Should You Go Organic? Here’s Why There’s No Clear Answer

Should You Go Organic? Here’s Why There’s No Clear Answer

Every time you go grocery shopping, you’ve likely walked passed a large, dedicated section for organic fruits and vegetables. We all hear the buzz about the importance of buying organic food, but if you’re like us, you’ve probably been left wondering, why? Is it healthier? Is it better for the environment? If so, why does it cost so much more? These are all questions that have most likely flown around in your head, and to be fair, they’re all valid. Despite there being so much talk about going organic, there’s yet to be a clear answer.

Although advocates of organic products tend to strongly voice their benefits, even claiming that they taste better, it’s time to see how much of this is actually true. But first, let’s just clarify what it means for something to be “organic”. The term organic is used to describe the way certain products are grown and processed - to be organic, the crop must have had ZERO contact with artificial pesticides, fertilizers, and bioengineered genes (GMOs). In other words, organic crops are grown completely naturally. 

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Are There Actually Health Benefits?

So here’s the big question - does eating organic produce actually lead to any health benefits? According to an article written by Harvard Health Publishing, unfortunately, the answer is no. “While organic foods have fewer synthetic pesticides and fertilizers and are free of hormones and antibiotics, they don’t appear to have a nutritional advantage over their conventional counterparts.” Simply put, eating organic products won’t make you any healthier than eating typical fruits and vegetables.

While research is still being conducted to determine the dangers of consuming pesticides, it’s just too difficult to say whether pesticides are the sole cause of any health-related issues. And though other studies “have shown small to moderate increases in some nutrients in organic produce [like antioxidants],” it just isn’t enough to claim eating organic foods is healthier and better for you.

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So What Are The Benefits of Choosing to Go Organic Then?

With the number one benefit of organic produce now disputed, you may be wondering what’s the point then. Is there any reason why you should consider buying organic if it’s not even better for you? Well, it may not be better for you directly, but it sure is better for the environment. That’s right, research has shown that organic farming tends to be better for the environment as a whole.

Thanks to an article written by the University of Colorado Boulder, they explain that organic farming “reduces pollution, conserves water, reduces soil erosion, increases soil fertility and health, and uses less energy.” In comparison to regular farming, the use of harmful pesticides and fertilizers can actually create quite a bit of a problem for the environment. When these unnatural chemicals reach our water sources, they are a major water pollution threat.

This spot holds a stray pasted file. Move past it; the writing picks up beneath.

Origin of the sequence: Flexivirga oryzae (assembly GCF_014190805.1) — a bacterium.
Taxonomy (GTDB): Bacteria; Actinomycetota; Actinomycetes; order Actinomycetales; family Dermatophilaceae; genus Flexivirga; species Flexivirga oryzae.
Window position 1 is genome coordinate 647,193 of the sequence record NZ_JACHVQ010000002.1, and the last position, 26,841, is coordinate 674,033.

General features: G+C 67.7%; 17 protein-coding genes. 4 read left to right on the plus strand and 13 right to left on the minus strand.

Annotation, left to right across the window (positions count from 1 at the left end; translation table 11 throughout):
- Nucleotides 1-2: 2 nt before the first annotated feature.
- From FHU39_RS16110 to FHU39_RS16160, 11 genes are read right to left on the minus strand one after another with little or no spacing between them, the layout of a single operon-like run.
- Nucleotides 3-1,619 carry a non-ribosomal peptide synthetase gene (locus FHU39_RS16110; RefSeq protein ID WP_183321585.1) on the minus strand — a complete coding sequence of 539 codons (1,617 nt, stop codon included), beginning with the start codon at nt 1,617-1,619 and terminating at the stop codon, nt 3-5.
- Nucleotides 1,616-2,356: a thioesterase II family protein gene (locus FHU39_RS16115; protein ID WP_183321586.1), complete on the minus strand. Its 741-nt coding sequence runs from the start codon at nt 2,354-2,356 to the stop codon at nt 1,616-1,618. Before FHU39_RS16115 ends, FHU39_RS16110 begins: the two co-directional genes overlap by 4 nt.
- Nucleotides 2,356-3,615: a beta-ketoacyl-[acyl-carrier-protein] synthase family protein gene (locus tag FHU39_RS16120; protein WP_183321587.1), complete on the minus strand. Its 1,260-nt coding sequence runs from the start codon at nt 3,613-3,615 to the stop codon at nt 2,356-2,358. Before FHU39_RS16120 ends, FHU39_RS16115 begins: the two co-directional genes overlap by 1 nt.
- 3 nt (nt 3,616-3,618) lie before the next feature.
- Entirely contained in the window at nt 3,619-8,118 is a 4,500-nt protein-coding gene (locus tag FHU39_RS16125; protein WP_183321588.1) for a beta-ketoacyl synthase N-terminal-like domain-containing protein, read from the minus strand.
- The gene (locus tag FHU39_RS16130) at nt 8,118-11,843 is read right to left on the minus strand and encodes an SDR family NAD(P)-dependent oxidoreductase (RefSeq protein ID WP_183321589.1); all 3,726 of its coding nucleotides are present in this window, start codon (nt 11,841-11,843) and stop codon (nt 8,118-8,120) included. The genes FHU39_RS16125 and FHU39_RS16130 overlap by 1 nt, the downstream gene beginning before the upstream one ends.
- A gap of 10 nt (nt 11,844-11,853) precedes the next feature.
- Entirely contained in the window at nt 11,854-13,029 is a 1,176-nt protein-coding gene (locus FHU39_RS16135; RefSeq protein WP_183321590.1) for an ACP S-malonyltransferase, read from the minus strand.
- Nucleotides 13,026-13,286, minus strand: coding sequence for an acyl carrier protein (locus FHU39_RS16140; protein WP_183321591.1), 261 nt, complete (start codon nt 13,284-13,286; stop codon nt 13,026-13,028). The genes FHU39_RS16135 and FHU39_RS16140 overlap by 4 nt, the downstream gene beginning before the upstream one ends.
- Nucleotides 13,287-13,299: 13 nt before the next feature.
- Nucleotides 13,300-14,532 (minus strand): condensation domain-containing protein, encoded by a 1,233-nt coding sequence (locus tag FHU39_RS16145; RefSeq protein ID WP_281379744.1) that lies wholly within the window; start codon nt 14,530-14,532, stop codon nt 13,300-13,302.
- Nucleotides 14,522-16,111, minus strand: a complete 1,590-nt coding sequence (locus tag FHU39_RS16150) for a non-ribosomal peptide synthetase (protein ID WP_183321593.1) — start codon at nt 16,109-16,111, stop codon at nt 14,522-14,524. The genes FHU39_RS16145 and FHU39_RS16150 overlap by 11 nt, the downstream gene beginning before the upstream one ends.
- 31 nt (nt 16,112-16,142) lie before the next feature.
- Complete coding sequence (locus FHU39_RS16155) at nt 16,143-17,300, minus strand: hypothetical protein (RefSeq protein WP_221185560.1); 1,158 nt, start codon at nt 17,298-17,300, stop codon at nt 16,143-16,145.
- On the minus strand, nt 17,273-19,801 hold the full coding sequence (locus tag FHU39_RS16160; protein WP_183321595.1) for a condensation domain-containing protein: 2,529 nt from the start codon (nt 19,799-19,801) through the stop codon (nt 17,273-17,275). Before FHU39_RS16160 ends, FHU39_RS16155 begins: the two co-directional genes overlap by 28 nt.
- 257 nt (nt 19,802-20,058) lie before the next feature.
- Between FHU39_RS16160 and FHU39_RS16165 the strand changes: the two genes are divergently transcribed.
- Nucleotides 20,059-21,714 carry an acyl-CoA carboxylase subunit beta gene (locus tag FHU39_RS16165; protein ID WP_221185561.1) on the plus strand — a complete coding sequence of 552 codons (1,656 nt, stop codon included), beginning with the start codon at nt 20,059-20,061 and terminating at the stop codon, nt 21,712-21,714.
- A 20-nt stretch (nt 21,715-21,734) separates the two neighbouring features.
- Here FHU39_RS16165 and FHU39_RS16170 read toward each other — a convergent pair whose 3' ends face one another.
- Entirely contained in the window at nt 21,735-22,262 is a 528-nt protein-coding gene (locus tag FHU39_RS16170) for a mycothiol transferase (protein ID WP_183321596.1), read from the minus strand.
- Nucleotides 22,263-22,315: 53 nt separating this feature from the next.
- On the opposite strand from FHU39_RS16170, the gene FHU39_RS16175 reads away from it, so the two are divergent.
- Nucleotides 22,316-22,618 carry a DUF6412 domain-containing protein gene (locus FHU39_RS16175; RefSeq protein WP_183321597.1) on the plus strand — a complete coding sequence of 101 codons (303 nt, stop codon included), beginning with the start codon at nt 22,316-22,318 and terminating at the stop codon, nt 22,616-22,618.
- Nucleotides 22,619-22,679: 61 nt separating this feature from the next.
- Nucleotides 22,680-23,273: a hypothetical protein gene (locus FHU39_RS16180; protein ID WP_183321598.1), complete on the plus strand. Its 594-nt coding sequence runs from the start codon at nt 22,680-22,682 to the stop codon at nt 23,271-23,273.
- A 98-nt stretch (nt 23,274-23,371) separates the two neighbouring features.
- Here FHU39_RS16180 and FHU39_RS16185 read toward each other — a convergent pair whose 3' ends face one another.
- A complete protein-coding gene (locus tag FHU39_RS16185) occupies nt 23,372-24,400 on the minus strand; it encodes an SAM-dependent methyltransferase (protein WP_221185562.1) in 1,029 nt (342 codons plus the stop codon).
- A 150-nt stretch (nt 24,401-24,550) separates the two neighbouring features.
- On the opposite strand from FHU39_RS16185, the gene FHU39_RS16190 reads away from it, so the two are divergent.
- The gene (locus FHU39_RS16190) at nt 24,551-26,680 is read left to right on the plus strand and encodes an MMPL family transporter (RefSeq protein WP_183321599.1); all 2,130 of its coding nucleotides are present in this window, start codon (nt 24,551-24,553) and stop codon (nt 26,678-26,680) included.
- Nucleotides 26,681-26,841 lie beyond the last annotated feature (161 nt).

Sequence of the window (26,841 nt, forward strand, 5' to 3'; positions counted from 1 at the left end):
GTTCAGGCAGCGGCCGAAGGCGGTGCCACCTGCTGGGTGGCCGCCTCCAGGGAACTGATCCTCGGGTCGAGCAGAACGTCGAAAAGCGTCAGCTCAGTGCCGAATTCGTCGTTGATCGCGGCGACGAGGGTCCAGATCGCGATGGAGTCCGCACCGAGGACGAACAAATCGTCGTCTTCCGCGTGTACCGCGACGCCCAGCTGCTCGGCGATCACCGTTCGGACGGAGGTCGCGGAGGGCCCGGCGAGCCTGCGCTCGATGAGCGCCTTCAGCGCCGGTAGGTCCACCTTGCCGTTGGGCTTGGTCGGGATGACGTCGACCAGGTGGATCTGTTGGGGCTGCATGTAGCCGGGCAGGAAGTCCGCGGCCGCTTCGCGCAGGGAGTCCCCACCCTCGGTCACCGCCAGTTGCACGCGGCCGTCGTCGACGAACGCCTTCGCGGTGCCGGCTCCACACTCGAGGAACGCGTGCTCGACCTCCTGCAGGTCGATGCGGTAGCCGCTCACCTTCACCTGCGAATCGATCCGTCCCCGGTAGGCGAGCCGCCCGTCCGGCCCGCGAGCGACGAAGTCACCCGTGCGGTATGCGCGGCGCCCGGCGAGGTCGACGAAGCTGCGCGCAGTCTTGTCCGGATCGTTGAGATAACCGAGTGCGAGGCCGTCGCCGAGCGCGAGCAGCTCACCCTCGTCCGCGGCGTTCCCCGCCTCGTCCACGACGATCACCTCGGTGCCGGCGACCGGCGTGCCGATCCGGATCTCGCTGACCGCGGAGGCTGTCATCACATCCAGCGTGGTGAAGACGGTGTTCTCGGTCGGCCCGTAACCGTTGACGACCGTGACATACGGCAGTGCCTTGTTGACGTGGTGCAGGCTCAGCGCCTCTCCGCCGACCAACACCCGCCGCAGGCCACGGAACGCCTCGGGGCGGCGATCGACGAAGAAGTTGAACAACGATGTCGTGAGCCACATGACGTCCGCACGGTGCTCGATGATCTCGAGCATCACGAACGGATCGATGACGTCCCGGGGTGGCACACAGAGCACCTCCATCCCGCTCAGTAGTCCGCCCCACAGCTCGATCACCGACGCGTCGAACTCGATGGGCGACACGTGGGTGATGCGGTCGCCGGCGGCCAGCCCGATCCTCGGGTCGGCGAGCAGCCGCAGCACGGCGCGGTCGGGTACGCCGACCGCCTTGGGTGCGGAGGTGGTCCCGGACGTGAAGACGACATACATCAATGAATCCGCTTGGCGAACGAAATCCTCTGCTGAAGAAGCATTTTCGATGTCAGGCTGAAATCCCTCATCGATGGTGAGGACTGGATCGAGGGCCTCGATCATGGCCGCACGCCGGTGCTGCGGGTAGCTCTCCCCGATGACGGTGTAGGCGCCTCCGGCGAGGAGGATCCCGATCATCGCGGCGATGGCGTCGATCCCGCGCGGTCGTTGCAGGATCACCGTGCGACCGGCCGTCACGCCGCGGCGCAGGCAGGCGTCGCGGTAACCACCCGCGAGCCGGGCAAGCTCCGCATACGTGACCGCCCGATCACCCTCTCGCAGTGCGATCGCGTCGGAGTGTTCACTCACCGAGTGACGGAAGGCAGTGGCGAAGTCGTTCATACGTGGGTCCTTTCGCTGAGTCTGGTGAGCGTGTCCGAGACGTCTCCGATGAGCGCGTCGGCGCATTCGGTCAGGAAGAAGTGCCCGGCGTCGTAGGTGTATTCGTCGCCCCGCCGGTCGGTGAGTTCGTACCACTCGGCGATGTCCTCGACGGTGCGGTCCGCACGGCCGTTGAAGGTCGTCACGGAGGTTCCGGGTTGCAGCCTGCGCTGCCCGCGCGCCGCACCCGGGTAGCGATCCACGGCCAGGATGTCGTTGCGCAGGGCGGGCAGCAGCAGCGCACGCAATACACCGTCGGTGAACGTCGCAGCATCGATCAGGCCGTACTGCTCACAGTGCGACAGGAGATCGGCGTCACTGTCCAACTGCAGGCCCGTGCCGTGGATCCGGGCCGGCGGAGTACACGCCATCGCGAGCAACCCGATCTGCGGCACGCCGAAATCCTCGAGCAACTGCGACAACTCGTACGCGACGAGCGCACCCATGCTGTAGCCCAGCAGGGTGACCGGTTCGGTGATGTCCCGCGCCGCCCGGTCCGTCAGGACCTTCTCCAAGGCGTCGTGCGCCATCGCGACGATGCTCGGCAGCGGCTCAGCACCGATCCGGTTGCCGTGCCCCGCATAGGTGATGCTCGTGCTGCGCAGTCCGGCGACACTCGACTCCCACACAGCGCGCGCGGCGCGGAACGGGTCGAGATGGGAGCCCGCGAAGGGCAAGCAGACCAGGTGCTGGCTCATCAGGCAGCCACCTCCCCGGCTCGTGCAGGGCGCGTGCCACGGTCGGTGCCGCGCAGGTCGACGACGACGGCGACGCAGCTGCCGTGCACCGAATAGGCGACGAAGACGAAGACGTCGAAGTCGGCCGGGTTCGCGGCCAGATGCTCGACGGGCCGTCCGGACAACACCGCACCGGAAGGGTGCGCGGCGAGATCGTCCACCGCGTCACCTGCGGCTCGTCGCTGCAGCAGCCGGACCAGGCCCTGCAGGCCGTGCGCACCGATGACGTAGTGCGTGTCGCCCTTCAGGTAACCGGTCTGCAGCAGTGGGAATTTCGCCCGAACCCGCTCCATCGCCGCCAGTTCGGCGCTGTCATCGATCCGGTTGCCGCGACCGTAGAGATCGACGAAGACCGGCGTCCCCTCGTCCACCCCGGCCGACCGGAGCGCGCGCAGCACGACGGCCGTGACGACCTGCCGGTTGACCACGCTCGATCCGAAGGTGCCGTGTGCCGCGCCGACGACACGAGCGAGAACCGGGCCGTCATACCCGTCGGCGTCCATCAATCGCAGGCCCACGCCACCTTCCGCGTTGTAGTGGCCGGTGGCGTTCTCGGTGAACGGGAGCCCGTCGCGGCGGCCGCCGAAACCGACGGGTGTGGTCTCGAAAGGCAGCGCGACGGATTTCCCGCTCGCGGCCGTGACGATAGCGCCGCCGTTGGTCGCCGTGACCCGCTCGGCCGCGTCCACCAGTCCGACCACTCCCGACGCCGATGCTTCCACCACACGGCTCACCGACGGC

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But it doesn’t just end there, research has shown that: “If only 10,000 medium-sized farms in the U.S. converted to organic production, they would store so much carbon in the soil that it would be equivalent to taking 1,174,400 cars off the road, or reducing car miles driven by 14.62 billion miles.” With numbers that significant, it’s impossible to say there’s no benefit at all in choosing to go organic. For those passionate about making environmentally-friendly choices, this one fact alone might be enough to convince you to make the switch. 

Other Factors to Be Aware Of

If this article has convinced you to start buying organic produce, there are a couple of other things you should be aware of. For one, organic produce tends to have a higher cost - this is due to the fact that organic farming is much more labour-intensive. As noted on HelpGuide, “Organic farms [also] tend to be smaller than conventional farms, which means fixed costs and overhead must be distributed across smaller produce volumes without government subsidies.” 

On the other hand, despite a big leap in the organic industry, these products still aren’t universally available. They can be especially hard to find in more rural or lower-income areas, which means some individuals won’t have the ability to make the organic choice. That just means as consumers, you’ll have to weigh the environmental impact against cost and availability.

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Final Notes

Now that you have a more well-rounded knowledge surrounding the pros and cons of organic produce, you can make a decision that works best for you. It’s important to note that, despite what most people tell you, “organic” doesn’t always equate to “better”. Organic junk food is still junk food, and an organic label doesn’t always mean that the product is sustainably or ethically produced. So if you decide to go organic for environmental reasons, make sure you do some extra research to seek out brands that align with your values. After all, making the organic choice is a personal one that extends beyond just your daily diet.